Poverty is painful. Anyone who has experienced it will tell you that it comes with great distress. We fight against it, and rightfully so. Scripture speaks of the poor with great concern. The poor do not want to be poor. They struggle from day to day to have what they need. If they could get out of the situation, they would, but they do not have the means.
At the same time, we are told, “Blessed are the poor in spirit for they shall see God.” There are many ideas about what this means. Some have said it means to take care of the poor. Others have said it is to take vows of poverty. Finally, many have simply interpreted this to mean that if you are poor, you will see God.
The main problem with these explanations is that they miss a key word in the text, “spirit.” We are to be “poor in spirit.” In fact, all of the beatitudes are spiritual qualities. They are characteristics of people who have been born from above. The rich, though they have their own challenges in knowing God, are not excluded from seeing God. Likewise, the poor are not guaranteed salvation simply because they are poor. The idea that the poor are good, and the rich are bad is shallow reasoning. There are evil rich people and evil poor people. There are godly rich people and godly poor people. To be poor in spirit goes much deeper than this. Being poor in spirit is more than taking vows of poverty as well because even that can be an act of pretense. It can be done before men in order to receive their praise.
So what does it mean to be poor in spirit? The beatitudes are not things we do to be saved; they are something we become as a result of God’s work in our hearts. They are a change in our nature. Spiritual poverty is realizing we have no merit before God because we have all sinned and fallen short of his glory. According to scripture, our righteousness is as filthy rags. They are unacceptable to a holy God and deserve his wrath. We are also dead in our sins, and nothing we can do can get us out of this situation.
The reality is, due to our sin, every person alive is already poor in spirit. When the text says, “Blessed are the poor in spirit,” it is not talking about our actual poverty of spirit. Instead, it is talking about the acknowledgment of our poverty.
To be awakened to our poverty of spirit is not something we can do in our power, it must be a work of God. We are naturally proud, and once we acknowledge our poverty of spirit, it is unpleasant and leads to the second beatitude, which is mourning. It is something the old nature does everything in its power to resist, but it is the first step to being filled. Matthew Henry put it this way, “This poverty of spirit is a disposition of soul, by which we are emptied of self, in order to our being filled with Christ.”
We see it exhibited in the life of David when he wrote, “This poor man cried, and the Lord heard him and saved him out of all his troubles” (Psalm 34:6). David was king. He was not poor in the things of this world, but he knew, before God, he was nothing. There was no merit in David that caused God to save him. It was God’s grace alone.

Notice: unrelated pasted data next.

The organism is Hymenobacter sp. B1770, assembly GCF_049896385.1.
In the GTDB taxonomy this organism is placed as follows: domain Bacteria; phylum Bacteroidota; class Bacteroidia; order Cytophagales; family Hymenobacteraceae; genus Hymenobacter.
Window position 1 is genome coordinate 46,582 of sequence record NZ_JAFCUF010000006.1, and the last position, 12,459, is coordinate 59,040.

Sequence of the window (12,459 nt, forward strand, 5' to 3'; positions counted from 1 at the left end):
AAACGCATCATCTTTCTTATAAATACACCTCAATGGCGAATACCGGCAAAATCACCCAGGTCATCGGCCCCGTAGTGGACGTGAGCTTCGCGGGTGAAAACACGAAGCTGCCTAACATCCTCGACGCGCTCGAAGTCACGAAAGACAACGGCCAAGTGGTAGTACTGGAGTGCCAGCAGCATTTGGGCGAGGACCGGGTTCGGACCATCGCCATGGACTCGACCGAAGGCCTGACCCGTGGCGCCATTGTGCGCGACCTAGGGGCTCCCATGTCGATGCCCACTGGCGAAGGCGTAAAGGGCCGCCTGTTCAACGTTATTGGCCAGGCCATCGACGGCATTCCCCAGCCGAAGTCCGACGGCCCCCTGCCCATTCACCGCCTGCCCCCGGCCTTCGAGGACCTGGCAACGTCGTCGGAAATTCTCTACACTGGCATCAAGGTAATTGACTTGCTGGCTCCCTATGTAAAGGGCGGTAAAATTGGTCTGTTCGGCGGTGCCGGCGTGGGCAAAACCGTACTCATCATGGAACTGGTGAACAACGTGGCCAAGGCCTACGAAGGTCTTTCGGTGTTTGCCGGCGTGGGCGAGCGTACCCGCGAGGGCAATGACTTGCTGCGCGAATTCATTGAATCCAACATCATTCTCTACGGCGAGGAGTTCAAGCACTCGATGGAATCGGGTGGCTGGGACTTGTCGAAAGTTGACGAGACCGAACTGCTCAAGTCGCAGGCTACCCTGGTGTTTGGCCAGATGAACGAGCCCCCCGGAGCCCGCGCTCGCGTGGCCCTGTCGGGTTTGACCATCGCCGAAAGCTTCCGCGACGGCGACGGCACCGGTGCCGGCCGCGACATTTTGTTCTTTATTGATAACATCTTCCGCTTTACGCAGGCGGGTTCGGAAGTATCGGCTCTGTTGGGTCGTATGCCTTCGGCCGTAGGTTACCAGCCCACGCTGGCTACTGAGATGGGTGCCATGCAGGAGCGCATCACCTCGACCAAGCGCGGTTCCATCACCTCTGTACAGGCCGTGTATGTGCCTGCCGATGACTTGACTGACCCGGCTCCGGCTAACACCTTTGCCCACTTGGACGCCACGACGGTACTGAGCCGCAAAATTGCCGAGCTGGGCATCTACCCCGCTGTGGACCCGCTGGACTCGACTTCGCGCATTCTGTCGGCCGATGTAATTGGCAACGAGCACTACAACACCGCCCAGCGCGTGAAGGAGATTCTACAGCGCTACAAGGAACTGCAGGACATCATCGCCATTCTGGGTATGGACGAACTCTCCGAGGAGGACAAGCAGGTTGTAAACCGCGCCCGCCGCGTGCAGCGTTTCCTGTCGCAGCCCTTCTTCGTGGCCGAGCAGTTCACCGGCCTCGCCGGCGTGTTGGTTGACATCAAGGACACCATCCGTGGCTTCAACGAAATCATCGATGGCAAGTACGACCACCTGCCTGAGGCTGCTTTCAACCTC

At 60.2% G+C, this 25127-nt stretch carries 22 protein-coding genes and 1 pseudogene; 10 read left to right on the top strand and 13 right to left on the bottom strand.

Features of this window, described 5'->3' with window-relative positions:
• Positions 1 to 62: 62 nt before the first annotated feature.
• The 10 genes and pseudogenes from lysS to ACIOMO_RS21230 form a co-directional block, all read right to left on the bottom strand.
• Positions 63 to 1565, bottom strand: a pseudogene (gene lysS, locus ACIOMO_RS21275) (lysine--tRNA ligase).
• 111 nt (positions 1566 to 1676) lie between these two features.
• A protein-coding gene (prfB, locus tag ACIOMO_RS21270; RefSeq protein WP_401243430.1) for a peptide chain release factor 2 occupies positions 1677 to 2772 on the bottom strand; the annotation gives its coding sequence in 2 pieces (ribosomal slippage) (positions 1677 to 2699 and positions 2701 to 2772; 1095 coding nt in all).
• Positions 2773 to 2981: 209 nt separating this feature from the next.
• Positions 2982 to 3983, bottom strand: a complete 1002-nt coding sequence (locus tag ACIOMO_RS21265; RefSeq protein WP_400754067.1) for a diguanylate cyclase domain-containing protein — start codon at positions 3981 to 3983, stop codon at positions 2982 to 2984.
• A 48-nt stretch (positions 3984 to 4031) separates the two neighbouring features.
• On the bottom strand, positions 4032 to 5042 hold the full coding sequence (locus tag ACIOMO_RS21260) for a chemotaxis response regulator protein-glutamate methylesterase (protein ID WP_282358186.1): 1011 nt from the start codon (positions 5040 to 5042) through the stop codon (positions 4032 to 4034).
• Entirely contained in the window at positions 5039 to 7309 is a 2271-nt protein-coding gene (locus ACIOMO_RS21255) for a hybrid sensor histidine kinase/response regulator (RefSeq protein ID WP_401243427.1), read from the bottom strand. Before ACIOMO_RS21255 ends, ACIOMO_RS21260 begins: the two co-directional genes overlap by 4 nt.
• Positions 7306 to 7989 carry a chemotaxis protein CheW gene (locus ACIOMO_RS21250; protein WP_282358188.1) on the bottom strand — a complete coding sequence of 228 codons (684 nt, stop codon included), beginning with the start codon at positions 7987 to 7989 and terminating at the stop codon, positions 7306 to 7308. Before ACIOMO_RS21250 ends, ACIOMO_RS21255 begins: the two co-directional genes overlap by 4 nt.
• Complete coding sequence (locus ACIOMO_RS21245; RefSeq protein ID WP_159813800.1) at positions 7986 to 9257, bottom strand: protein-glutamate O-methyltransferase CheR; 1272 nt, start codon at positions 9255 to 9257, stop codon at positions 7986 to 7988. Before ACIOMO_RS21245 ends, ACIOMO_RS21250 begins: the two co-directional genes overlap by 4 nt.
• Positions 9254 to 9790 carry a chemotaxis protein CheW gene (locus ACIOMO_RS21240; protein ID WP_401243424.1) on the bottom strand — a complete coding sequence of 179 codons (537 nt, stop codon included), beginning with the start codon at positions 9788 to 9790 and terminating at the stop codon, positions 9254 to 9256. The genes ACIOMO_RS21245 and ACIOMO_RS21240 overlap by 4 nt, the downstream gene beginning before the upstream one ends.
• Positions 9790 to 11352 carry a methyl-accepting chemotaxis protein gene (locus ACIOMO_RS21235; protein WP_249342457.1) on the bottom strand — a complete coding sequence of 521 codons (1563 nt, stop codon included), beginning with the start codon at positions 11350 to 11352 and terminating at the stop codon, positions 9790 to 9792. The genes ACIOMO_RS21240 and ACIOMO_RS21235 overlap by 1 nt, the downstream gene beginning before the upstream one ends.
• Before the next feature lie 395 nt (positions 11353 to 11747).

When you realize you are poor in spirit and see the glory of Christ, it changes you. All of a sudden, we become willing to part with all that we have in order to know him because all we have is worthless without him. To use a parable of Jesus, we become willing to part with all we have to possess the Pearl of Great Price (Matt. 13:45-46). Moses choose to endure ill-treatment with the people of God than enjoy the passing pleasures of sin; considering the reproach of Christ greater riches than the treasures of Egypt (Heb. 11:25, 26).
The author of Hebrews continues, “Others suffered mocking and flogging, and even chains and imprisonment. They were stoned, they were sawn in two, they were killed with the sword. They went about in skins of sheep and goats, destitute, afflicted, mistreated-of whom the world was not worthy-wandering about in deserts and mountains, and in dens and caves of the earth.” – Hebrews 11:36-38″.
Why would these people be willing to give up so much? It was because, by faith, they had become poor in spirit and knew where their true riches were to be found. They had died to themselves. They may be poor in spirit, but they have a part in the kingdom of heaven. This poverty of spirit will often translate into a concern for the poor, which is why the two are often associated, but being concerned for the poor does not necessarily mean one is poor in spirit.
Christ is King over his kingdom, and we have nothing in ourselves that can claim any merit to it, but when we see our poverty of spirit, mourn over our sinfulness, approach Christ in meekness, and hunger for the righteousness we do not possess, we will be filled. We will have Jesus, who has filled us with his righteousness. Being in Christ, you’re part of his kingdom, which is under his governance, guidance, and guard. Like Christ himself, his kingdom will never fail, and we shall see God. Only by seeing our poverty can we truly be filled.
“Blessed are the poor in spirit, for theirs is the kingdom of heaven. – Matthew 5:3